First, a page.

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Indexed/Abstracted in: CAB, EMBASE, PubMed/MEDLINE, Scopus, Emerging Sources Citation Index
Online ISSN 1827-1642
Napoli E., Velardita A., Monterosso N.
Aim. The aim of the study was to identify whether the presence of diabetes may in some way condition the evolution of acute pancreatitis.
Methods. The study included 16 patients who had been admitted to hospital following an acute episode of pancreatitis. Eight subjects were diabetic and eight formed the control group. The mean age of patients was 44.07±16.97. All patients were monitored for a period of 10 days, during which serum amylase and lipase levels were controlled. Patients with other pathologies were excluded from the study.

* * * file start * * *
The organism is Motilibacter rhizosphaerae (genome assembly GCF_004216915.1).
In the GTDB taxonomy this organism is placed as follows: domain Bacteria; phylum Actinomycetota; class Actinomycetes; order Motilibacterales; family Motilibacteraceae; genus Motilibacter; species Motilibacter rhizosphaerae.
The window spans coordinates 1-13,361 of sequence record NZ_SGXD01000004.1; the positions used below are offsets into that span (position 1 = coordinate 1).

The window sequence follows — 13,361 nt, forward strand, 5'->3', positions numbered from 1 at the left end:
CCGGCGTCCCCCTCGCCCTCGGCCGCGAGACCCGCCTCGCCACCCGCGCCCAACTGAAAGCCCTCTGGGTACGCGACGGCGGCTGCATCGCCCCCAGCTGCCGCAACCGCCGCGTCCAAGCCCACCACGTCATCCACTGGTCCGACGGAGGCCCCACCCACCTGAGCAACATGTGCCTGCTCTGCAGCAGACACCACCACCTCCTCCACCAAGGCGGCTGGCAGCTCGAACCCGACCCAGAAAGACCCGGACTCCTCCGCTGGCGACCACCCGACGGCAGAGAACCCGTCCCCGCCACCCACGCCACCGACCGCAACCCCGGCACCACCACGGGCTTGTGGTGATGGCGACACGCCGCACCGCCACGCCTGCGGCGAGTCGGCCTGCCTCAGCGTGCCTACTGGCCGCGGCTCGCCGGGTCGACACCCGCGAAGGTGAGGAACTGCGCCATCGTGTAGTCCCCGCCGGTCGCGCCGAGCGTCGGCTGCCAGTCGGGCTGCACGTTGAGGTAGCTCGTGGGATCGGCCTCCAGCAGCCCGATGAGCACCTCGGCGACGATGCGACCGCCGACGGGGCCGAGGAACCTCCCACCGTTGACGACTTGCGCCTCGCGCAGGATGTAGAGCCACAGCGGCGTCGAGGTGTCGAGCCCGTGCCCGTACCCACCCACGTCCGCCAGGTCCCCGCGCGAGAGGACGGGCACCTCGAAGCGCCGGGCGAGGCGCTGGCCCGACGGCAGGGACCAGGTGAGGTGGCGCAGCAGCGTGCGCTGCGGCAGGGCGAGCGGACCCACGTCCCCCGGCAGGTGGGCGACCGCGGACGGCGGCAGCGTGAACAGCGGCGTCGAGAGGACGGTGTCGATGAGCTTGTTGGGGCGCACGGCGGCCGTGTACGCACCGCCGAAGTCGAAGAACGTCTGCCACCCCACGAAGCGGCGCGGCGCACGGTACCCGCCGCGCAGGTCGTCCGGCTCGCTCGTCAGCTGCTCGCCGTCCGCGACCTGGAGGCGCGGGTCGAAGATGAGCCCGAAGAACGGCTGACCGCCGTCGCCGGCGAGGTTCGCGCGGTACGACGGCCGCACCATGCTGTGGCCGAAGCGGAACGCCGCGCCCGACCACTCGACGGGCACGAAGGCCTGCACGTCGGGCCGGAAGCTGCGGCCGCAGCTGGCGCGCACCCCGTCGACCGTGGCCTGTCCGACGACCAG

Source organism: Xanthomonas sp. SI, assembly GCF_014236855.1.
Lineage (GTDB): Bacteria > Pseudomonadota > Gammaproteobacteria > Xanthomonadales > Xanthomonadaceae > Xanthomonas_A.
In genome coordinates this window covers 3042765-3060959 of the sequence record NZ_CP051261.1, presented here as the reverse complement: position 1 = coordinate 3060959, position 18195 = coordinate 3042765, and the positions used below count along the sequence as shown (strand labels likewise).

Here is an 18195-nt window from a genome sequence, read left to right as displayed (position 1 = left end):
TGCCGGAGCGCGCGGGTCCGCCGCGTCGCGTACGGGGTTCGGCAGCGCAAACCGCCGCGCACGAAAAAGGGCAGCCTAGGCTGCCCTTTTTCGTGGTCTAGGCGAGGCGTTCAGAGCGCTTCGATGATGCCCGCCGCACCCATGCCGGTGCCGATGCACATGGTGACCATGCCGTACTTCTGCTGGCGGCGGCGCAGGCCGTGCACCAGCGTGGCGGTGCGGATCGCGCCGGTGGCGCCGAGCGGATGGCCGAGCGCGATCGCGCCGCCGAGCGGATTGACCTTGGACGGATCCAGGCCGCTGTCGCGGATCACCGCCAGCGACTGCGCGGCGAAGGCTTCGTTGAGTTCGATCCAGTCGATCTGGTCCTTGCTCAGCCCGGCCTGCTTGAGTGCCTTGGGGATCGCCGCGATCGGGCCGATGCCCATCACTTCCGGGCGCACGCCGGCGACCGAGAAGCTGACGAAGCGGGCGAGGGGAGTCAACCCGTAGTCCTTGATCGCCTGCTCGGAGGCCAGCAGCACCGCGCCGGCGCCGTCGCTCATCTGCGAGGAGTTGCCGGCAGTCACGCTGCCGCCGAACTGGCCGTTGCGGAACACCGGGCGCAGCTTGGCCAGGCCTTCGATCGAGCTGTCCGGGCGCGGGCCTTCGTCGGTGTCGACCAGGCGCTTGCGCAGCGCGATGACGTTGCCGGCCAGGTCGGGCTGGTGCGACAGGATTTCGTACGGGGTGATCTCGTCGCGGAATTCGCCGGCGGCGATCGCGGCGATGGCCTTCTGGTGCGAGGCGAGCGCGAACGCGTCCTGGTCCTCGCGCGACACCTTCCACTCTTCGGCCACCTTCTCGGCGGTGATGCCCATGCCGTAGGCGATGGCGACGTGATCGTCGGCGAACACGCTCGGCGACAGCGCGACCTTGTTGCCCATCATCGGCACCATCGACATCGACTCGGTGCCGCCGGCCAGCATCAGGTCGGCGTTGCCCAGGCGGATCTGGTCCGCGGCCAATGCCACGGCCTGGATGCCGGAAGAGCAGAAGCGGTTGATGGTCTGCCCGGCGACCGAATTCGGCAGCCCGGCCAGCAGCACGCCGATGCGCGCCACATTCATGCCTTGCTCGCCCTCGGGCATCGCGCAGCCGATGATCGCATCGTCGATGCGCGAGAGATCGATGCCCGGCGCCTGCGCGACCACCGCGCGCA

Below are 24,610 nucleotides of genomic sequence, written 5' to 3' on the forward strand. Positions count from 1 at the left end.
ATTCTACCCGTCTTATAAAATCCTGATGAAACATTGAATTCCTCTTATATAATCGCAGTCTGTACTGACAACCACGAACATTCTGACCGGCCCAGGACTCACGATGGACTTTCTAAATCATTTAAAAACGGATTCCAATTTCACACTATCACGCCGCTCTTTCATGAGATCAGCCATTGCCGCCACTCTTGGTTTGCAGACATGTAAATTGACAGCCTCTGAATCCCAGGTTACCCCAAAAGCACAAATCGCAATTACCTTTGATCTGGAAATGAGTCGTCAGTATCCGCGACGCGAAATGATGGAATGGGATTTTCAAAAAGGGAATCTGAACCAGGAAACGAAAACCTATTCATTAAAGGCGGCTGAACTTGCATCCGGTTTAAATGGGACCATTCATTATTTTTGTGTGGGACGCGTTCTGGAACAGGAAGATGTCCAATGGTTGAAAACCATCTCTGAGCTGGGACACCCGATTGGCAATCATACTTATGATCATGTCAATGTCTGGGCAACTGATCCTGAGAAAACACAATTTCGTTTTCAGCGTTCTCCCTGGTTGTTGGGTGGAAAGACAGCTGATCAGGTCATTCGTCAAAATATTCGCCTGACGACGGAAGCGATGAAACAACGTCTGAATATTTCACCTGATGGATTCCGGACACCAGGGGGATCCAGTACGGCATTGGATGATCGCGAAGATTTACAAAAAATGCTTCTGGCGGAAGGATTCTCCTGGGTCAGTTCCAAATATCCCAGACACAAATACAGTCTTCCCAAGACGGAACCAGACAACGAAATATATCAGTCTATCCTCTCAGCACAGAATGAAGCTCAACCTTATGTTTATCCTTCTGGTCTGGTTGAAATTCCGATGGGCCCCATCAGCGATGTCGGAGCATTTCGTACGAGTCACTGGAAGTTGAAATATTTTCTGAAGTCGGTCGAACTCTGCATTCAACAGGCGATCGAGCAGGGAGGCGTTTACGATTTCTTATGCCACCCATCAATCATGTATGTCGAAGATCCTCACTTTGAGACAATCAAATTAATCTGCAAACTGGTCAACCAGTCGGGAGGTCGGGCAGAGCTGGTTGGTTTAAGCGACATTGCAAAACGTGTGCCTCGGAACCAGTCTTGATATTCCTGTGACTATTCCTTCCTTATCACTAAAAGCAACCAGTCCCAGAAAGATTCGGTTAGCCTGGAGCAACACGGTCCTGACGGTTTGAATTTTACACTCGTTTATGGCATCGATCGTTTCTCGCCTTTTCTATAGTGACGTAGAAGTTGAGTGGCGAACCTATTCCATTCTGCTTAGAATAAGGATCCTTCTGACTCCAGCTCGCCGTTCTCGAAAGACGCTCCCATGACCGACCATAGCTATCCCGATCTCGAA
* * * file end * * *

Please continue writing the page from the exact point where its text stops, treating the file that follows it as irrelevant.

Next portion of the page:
Results. The results showed that the levels of these two enzymes peaked in diabetic patients, not within the first 24 hours as in the control group, but within approximately 48 hours. Moreover, after day 5-6, the serum levels of the two enzymes in diabetics fell below the values found in non-diabetic patients. Enzyme levels in alcoholic patients were lower compared to non-alcoholic patients, and this reduction was even greater in those with diabetes. Another finding observed in the four patients who died is the negative prognosis of persistent hyperamylasemia and hyperlipasemia beyond the sixth day.
Conclusions. From an analysis of the results we can hypothesise that either diabetics present a functional deficiency of the exocrine pancreas resulting in the extension of so-called pancreatic mutism, or the presence of microangiopathic complications causes vasal sclerosis that, in addition to diabetic neuropathy, leads to reduced and delayed levels of circulating enzymes.
language: English, Italian